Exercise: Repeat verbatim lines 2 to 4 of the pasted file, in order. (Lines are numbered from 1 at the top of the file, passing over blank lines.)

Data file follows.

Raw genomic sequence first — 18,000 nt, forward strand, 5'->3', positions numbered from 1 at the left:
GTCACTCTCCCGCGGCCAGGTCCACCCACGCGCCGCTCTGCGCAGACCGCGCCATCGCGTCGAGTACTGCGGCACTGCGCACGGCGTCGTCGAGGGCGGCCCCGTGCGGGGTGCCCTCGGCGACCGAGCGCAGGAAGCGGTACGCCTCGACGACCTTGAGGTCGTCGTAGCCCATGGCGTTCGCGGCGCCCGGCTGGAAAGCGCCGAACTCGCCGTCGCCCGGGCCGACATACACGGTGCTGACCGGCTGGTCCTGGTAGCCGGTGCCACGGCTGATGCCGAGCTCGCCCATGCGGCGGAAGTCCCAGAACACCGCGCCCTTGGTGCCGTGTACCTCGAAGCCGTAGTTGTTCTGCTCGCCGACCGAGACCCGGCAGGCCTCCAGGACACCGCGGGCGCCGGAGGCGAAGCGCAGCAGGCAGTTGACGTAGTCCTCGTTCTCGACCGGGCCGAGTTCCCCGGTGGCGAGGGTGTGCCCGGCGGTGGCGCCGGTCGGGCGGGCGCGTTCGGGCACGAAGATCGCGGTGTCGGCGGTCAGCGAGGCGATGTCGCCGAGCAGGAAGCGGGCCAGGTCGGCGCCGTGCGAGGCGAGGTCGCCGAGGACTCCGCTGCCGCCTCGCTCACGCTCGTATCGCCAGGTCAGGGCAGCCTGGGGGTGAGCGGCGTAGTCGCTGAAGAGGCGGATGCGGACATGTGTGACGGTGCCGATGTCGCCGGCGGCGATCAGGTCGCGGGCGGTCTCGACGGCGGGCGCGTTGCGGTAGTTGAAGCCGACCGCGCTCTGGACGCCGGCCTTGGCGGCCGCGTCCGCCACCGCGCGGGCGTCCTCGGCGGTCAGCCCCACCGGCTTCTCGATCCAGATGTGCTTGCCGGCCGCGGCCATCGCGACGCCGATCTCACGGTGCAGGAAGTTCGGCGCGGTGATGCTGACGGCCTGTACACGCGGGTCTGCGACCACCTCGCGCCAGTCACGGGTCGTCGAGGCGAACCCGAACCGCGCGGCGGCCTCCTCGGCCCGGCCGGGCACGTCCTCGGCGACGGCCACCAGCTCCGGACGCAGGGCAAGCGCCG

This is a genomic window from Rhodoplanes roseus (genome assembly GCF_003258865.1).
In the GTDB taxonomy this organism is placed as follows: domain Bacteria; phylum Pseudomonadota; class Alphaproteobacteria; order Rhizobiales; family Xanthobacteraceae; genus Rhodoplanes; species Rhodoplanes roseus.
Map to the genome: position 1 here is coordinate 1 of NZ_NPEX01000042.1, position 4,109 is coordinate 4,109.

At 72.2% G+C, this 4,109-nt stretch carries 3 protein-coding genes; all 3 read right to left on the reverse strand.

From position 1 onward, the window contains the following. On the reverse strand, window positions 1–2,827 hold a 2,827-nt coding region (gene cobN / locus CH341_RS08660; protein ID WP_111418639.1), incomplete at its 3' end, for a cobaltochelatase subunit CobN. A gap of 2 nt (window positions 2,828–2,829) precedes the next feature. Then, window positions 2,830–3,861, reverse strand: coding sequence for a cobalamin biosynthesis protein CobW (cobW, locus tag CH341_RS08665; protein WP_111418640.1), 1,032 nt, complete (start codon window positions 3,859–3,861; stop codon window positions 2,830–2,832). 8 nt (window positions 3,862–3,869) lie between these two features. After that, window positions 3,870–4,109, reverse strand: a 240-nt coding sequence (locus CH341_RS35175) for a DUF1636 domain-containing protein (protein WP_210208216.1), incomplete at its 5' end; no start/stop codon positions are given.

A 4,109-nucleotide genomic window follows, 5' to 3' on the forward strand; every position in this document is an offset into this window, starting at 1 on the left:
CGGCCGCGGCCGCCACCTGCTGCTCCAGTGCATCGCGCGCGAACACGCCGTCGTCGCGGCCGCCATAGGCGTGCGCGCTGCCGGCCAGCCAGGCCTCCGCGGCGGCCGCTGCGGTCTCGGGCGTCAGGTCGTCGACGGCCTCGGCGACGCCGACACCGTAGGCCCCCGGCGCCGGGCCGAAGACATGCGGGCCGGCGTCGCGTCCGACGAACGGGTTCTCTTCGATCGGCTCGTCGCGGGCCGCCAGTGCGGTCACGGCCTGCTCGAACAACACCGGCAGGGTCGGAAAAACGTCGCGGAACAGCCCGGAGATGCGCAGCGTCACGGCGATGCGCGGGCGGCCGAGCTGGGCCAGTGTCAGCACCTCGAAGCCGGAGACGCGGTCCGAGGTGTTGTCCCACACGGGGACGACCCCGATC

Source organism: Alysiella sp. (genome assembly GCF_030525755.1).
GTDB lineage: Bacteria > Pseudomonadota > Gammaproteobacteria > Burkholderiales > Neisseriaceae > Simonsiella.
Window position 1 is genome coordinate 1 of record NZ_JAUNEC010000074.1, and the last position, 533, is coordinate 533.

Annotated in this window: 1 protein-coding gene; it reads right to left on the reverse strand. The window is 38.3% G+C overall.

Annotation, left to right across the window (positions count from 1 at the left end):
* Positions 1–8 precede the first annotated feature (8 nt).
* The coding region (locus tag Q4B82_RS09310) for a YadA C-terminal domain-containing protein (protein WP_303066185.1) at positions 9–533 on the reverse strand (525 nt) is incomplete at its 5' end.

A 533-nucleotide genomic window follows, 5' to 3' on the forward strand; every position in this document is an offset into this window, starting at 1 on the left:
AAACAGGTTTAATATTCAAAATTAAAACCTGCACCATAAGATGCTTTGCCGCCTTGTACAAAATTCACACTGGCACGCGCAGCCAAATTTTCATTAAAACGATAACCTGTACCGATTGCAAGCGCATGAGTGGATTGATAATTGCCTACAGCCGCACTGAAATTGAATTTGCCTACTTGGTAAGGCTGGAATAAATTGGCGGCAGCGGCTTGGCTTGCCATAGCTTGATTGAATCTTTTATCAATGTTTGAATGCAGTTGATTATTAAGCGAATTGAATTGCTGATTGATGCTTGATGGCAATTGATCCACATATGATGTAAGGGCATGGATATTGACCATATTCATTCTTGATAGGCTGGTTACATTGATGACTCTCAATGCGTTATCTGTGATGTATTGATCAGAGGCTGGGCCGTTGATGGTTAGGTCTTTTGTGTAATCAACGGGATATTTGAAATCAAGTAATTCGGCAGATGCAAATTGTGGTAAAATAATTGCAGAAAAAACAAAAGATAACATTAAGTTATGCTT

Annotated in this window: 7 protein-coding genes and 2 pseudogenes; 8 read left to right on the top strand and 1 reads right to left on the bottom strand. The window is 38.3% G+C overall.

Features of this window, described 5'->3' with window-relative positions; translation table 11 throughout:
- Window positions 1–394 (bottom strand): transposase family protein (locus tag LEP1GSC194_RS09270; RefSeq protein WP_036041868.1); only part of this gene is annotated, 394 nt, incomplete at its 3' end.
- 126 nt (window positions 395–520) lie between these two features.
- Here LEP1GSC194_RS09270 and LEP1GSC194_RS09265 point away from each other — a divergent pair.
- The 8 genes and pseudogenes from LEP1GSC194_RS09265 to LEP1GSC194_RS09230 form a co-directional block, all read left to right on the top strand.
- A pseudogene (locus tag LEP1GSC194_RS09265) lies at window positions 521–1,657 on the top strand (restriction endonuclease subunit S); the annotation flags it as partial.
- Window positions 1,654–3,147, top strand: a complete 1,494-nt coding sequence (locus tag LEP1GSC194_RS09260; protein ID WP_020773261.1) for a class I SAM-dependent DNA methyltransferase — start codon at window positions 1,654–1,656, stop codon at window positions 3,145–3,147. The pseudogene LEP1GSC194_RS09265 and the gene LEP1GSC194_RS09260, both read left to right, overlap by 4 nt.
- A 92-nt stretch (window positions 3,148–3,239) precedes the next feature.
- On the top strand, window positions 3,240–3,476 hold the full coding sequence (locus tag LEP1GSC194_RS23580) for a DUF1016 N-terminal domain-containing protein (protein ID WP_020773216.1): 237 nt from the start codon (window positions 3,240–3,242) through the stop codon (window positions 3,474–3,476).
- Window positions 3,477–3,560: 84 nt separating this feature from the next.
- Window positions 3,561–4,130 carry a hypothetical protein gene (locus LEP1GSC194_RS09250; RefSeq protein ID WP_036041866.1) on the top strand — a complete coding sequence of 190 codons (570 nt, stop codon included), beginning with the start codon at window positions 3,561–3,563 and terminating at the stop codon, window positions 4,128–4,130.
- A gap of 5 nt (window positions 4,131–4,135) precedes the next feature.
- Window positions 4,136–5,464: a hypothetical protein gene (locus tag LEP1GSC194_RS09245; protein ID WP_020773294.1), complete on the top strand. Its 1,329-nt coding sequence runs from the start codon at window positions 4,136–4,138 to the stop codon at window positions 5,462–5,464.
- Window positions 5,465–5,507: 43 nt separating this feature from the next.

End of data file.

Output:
GTCACTCTCCCGCGGCCAGGTCCACCCACGCGCCGCTCTGCGCAGACCGCGCCATCGCGTCGAGTACTGCGGCACTGCGCACGGCGTCGTCGAGGGCGGCCCCGTGCGGGGTGCCCTCGGCGACCGAGCGCAGGAAGCGGTACGCCTCGACGACCTTGAGGTCGTCGTAGCCCATGGCGTTCGCGGCGCCCGGCTGGAAAGCGCCGAACTCGCCGTCGCCCGGGCCGACATACACGGTGCTGACCGGCTGGTCCTGGTAGCCGGTGCCACGGCTGATGCCGAGCTCGCCCATGCGGCGGAAGTCCCAGAACACCGCGCCCTTGGTGCCGTGTACCTCGAAGCCGTAGTTGTTCTGCTCGCCGACCGAGACCCGGCAGGCCTCCAGGACACCGCGGGCGCCGGAGGCGAAGCGCAGCAGGCAGTTGACGTAGTCCTCGTTCTCGACCGGGCCGAGTTCCCCGGTGGCGAGGGTGTGCCCGGCGGTGGCGCCGGTCGGGCGGGCGCGTTCGGGCACGAAGATCGCGGTGTCGGCGGTCAGCGAGGCGATGTCGCCGAGCAGGAAGCGGGCCAGGTCGGCGCCGTGCGAGGCGAGGTCGCCGAGGACTCCGCTGCCGCCTCGCTCACGCTCGTATCGCCAGGTCAGGGCAGCCTGGGGGTGAGCGGCGTAGTCGCTGAAGAGGCGGATGCGGACATGTGTGACGGTGCCGATGTCGCCGGCGGCGATCAGGTCGCGGGCGGTCTCGACGGCGGGCGCGTTGCGGTAGTTGAAGCCGACCGCGCTCTGGACGCCGGCCTTGGCGGCCGCGTCCGCCACCGCGCGGGCGTCCTCGGCGGTCAGCCCCACCGGCTTCTCGATCCAGATGTGCTTGCCGGCCGCGGCCATCGCGACGCCGATCTCACGGTGCAGGAAGTTCGGCGCGGTGATGCTGACGGCCTGTACACGCGGGTCTGCGACCACCTCGCGCCAGTCACGGGTCGTCGAGGCGAACCCGAACCGCGCGGCGGCCTCCTCGGCCCGGCCGGGCACGTCCTCGGCGACGGCCACCAGCTCCGGACGCAGGGCAAGCGCCG

This is a genomic window from Rhodoplanes roseus (genome assembly GCF_003258865.1).
In the GTDB taxonomy this organism is placed as follows: domain Bacteria; phylum Pseudomonadota; class Alphaproteobacteria; order Rhizobiales; family Xanthobacteraceae; genus Rhodoplanes; species Rhodoplanes roseus.